Shaking-Table Testing of High Energy-Dissipating Rubberized Concrete Columns


This paper presents the results of the first shake-table tests of a large-scale rubberized concrete column. The rubberized column was formed by replacing 20% of the volume of fine aggregate with crumb rubber. The response of the rubberized column was compared to that of a conventional bridge column. Both columns had the same construction details, and the only difference was the material used. Both columns were subjected to a sequence of scaled historical ground motion recorded in the Northridge-01 1994 earthquake with near-fault pulse-like characteristics. The conventional column formed a flexural plastic hinge with rebar fracture after 14 scaled test runs, corresponding to 140% of the design earthquake. The rubberized column experienced the rebar fracture after 19 test runs, corresponding to 190% of the design earthquake. The rubberized column achieved a strength that was only 3% lower than that of the conventional column. Moreover, the rubberized column displayed a 12.5% increase in the lateral drift capacity. The dissipated energy of the rubberized column increased by 16.5% compared with the conventional column.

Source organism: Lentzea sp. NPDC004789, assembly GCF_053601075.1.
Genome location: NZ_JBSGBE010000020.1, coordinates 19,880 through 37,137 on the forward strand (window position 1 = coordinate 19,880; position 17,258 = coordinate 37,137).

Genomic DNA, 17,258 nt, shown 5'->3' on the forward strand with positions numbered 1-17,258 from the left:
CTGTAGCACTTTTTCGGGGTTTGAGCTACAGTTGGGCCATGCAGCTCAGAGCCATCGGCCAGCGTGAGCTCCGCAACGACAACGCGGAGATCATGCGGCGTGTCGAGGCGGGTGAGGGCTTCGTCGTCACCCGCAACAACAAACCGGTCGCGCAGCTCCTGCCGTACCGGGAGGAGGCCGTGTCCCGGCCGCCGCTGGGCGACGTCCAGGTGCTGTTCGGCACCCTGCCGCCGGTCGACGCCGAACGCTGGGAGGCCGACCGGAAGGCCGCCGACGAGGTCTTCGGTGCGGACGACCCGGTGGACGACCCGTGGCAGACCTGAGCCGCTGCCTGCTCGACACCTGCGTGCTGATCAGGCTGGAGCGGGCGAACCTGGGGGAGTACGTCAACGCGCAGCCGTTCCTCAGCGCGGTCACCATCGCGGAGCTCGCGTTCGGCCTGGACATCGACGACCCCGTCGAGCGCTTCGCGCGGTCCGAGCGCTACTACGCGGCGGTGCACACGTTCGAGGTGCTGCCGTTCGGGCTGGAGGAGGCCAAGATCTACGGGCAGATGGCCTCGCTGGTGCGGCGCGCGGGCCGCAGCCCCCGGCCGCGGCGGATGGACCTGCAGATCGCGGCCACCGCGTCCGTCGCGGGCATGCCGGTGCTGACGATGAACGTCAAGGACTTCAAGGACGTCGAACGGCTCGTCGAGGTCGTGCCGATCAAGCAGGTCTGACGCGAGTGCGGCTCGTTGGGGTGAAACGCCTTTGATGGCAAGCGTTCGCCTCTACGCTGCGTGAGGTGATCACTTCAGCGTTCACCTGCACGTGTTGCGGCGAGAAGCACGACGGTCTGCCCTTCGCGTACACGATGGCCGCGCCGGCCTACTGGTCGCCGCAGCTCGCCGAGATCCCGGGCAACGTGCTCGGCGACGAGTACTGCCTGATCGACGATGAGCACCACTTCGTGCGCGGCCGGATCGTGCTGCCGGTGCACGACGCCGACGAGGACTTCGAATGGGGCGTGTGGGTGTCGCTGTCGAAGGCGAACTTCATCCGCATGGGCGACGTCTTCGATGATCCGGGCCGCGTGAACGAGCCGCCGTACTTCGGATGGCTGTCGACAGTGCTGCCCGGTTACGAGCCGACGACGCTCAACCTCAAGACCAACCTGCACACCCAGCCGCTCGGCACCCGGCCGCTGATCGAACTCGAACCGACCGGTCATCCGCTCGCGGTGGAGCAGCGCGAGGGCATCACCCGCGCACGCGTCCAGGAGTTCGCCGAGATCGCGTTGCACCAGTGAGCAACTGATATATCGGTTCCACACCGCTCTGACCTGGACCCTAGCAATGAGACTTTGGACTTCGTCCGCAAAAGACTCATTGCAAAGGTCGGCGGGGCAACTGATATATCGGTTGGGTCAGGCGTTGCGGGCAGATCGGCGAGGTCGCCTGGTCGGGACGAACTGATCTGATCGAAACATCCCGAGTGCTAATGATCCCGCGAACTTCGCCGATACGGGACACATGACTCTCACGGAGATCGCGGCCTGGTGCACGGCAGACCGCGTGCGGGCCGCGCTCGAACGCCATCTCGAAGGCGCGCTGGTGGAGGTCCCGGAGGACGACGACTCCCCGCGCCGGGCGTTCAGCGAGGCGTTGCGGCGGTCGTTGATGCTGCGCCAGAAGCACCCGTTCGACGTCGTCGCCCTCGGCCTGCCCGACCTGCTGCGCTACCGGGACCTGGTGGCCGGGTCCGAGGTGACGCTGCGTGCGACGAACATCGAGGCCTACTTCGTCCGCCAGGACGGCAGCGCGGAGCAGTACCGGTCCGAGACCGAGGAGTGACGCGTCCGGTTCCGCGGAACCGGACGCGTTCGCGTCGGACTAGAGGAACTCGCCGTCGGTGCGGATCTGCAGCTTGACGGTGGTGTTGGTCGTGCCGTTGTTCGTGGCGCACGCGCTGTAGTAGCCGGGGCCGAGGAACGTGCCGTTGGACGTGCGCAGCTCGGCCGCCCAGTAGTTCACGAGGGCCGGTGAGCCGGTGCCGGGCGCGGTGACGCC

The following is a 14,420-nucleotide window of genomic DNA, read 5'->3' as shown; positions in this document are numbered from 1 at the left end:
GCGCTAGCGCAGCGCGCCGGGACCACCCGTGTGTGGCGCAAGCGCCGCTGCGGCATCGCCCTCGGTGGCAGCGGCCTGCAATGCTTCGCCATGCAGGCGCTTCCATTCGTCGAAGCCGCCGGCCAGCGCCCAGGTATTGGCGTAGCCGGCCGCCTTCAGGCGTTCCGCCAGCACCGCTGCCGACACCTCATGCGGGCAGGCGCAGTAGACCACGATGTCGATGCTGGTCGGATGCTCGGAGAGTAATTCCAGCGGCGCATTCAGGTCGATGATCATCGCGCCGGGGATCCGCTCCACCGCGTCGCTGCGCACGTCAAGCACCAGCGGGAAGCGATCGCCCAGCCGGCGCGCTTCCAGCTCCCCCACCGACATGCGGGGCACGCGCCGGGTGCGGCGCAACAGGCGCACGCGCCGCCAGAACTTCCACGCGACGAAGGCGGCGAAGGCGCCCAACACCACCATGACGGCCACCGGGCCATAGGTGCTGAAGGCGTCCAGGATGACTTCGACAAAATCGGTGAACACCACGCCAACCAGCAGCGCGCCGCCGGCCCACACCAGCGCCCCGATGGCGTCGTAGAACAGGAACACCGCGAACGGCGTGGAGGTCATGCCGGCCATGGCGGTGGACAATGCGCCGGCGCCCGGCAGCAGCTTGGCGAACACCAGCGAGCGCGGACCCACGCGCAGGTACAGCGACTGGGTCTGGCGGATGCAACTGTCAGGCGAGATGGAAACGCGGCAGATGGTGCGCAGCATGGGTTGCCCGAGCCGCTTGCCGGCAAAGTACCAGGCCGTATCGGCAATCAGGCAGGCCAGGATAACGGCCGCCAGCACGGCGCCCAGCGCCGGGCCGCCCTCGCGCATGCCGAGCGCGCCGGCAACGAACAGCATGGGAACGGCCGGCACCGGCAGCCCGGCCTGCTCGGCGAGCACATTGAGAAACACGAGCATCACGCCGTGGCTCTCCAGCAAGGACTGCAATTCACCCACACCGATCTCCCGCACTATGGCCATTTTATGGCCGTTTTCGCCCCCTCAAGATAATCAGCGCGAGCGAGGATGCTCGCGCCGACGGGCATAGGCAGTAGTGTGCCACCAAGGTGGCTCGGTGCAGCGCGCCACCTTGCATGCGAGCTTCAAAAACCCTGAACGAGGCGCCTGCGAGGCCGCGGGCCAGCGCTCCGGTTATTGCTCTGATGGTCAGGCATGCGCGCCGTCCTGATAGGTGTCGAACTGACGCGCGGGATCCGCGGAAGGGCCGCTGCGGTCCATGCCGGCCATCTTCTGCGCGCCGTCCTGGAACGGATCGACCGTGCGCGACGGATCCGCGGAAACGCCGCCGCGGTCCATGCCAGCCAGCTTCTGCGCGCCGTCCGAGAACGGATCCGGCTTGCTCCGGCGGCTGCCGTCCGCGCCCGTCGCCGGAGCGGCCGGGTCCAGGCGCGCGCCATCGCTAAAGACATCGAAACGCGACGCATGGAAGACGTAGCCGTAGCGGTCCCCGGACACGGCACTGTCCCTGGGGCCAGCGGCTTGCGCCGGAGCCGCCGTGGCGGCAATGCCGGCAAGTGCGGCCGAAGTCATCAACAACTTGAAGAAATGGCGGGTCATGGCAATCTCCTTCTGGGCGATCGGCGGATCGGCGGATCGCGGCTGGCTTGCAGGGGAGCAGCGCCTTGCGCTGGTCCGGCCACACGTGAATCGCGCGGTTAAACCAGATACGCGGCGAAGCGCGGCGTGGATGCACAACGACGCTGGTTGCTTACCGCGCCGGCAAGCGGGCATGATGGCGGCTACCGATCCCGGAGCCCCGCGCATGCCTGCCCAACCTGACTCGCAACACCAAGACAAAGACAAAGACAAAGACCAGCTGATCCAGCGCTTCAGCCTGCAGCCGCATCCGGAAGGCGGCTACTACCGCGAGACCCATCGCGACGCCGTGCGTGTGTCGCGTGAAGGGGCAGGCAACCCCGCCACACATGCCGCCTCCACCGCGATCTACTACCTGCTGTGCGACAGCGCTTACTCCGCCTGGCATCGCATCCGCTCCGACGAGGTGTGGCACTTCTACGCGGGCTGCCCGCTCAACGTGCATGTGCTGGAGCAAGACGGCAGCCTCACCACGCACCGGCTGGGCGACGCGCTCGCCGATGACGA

Civil, Architectural and Environmental Engineering

Keywords and Phrases

Concrete construction; Concrete testing; Concretes; Earthquake effects; Energy dissipation; Fracture; Geophysics; Bridge columns; Rubberized concrete; Scrap tires; Seismic behavior; Shaking table tests; Earthquakes; Shaking-table test

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Article - Journal

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© 2017 American Society of Civil Engineers (ASCE), All rights reserved.

Publication Date

01 Aug 2017